The study — which is the first to categorize, quantify, and report children’s exposure to this type of marketing — shows a loophole in the current food industry’s self-regulatory pledges to advertise only “better-for-you” foods to children, say the researchers. The study appears in the September issue of the American Journal of Preventive Medicine.
Researchers analyzed data obtained from Nielsen, a media research company, on how often brands for unhealthy foods, beverages and restaurants appeared on prime-time TV programming during 2008. They found nearly 35,000 food, beverage, and restaurant brands appeared in prime-time TV programming that year. Despite frequent brand appearances for products in several categories, the majority of exposure was for regular soft drinks from just one company, Coca-Cola, which accounted for 71% of product-placement appearances viewed by children and approximately 60% of adult and adolescent exposure. Children viewed five times as many product placements as they did traditional, paid television commercials for Coca-Cola products.
In 2006, the Council of Better Business Bureaus launched the voluntary Children’s Food and Beverage Advertising Initiative (CFBAI), which required participating companies to “cease paying for or actively seeking to place their food and beverage products in editorial and programming content that is primarily directed to children aged 12 and under for the purpose of promoting the sale of those products.” Coca-Cola was among the companies that pledged not to advertise any of their products to children. In spite of these pledges, the authors found that the products of companies participating in CFBAI made up 80% of the brand appearances viewed by children.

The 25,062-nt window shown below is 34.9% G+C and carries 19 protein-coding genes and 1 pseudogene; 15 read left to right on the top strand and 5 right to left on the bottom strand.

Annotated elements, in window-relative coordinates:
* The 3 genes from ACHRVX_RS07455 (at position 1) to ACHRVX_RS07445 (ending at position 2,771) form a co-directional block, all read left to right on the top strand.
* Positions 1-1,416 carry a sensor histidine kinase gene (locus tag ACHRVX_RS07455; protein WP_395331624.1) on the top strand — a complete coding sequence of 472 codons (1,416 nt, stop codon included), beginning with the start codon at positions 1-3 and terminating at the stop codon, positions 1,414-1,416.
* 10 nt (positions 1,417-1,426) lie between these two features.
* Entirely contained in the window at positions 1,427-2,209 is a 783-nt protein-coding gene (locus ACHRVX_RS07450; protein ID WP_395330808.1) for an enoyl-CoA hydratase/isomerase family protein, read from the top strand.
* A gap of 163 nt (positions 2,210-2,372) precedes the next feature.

According to Jennifer L. Harris, Ph.D., the Rudd Center’s director of marketing initiatives, “product placements enable advertisers to reach large TV audiences in a way that many, especially young children, may not recognize as advertising.” She notes that with product placement, “CFBAI companies can claim they are not advertising to children while still exposing children to substantial amounts of marketing on prime-time TV.”
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